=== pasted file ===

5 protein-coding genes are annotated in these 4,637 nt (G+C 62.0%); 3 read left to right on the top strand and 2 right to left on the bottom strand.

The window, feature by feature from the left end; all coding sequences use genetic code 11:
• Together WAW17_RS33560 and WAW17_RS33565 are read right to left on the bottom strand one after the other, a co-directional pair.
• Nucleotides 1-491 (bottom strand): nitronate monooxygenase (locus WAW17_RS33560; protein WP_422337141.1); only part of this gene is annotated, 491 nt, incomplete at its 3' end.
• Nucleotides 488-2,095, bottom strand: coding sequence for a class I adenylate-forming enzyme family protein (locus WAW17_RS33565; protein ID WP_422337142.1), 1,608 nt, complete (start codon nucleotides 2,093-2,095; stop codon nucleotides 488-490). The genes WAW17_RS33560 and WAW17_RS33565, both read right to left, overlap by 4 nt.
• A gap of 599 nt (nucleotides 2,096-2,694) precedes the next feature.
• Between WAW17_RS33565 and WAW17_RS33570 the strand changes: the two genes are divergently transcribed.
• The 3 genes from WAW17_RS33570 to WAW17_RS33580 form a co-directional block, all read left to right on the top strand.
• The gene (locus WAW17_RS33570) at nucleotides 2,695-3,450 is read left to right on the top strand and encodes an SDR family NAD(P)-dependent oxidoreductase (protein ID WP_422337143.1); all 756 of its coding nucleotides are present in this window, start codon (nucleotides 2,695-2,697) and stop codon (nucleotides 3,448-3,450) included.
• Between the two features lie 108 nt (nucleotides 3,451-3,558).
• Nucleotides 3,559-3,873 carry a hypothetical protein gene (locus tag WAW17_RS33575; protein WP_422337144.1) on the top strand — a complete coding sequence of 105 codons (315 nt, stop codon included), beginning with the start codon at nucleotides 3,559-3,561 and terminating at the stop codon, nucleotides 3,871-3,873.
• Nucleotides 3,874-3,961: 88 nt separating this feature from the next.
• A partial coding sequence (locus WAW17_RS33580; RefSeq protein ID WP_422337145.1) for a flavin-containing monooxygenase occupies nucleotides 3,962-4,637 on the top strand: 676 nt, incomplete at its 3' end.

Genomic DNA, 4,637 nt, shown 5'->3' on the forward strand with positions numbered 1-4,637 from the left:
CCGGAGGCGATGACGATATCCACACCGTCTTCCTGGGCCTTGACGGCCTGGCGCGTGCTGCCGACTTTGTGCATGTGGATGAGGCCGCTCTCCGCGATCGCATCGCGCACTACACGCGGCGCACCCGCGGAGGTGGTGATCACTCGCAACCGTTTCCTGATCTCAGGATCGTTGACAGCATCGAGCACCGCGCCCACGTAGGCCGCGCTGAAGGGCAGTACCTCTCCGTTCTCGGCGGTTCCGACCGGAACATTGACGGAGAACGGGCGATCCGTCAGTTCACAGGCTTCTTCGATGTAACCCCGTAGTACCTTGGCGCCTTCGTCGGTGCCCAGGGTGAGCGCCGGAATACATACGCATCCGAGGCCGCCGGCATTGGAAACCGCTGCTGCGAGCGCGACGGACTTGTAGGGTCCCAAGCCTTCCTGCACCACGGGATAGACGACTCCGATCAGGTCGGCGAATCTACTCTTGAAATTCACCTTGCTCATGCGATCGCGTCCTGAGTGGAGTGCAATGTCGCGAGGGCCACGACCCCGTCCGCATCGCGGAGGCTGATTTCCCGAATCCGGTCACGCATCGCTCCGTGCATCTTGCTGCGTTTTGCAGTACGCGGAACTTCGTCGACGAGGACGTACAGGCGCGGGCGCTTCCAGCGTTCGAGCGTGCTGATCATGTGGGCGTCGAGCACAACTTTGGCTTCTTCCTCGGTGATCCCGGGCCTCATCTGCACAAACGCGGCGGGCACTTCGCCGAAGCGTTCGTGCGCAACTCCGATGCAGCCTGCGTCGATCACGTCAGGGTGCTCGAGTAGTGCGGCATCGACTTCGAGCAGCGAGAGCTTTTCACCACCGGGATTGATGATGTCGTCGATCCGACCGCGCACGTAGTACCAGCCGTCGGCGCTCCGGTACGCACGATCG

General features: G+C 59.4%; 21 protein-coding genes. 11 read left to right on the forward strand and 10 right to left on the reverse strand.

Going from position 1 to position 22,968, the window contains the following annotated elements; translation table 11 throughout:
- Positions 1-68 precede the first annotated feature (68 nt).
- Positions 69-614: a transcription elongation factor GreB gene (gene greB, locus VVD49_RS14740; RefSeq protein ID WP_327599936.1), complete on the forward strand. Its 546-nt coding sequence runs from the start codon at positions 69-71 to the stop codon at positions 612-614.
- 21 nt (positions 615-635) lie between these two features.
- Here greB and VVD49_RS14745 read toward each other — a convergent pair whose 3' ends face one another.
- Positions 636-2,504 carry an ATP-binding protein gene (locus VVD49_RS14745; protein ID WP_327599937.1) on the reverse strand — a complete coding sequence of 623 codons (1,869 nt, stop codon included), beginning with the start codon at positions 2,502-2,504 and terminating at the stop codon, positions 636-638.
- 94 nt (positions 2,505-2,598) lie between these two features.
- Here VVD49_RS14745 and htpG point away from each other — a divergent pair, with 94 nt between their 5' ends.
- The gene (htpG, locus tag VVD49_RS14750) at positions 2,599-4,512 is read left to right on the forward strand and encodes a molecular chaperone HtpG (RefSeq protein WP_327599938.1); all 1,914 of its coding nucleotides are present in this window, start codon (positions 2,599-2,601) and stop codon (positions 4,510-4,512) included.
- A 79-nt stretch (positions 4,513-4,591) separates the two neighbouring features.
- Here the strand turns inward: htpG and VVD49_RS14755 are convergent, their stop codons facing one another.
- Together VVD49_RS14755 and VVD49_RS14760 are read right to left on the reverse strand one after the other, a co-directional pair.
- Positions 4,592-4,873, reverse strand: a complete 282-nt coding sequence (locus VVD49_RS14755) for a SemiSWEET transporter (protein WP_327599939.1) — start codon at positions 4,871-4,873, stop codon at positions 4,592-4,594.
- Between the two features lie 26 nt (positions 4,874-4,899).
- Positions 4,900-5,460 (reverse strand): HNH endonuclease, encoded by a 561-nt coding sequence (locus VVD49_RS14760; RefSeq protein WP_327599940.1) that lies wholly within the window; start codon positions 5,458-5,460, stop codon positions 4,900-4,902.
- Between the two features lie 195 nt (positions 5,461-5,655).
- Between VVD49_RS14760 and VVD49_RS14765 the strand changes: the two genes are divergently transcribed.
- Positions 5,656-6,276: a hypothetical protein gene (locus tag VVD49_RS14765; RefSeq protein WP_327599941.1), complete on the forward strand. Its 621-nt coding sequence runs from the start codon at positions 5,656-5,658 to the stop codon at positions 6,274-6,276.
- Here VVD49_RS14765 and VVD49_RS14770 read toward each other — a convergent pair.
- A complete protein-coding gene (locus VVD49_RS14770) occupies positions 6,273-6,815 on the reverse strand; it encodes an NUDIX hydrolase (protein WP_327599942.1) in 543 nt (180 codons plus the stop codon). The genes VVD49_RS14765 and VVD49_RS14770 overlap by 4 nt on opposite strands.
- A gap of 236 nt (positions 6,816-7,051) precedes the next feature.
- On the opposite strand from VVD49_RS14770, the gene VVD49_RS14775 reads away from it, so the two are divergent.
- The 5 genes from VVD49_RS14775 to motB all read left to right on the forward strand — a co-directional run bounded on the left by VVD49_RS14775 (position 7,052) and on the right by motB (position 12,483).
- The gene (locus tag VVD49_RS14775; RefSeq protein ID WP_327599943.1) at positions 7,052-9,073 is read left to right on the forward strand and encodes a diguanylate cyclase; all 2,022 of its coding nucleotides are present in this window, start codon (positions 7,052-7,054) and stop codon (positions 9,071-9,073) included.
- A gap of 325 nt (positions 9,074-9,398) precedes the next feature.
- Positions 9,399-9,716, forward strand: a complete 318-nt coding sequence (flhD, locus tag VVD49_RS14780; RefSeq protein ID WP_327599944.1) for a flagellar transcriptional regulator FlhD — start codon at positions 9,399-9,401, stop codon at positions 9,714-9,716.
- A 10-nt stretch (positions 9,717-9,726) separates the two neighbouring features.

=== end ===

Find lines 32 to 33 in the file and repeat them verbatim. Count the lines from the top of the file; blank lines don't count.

- Between the two features lie 195 nt (positions 5,461-5,655).
- Between VVD49_RS14760 and VVD49_RS14765 the strand changes: the two genes are divergently transcribed.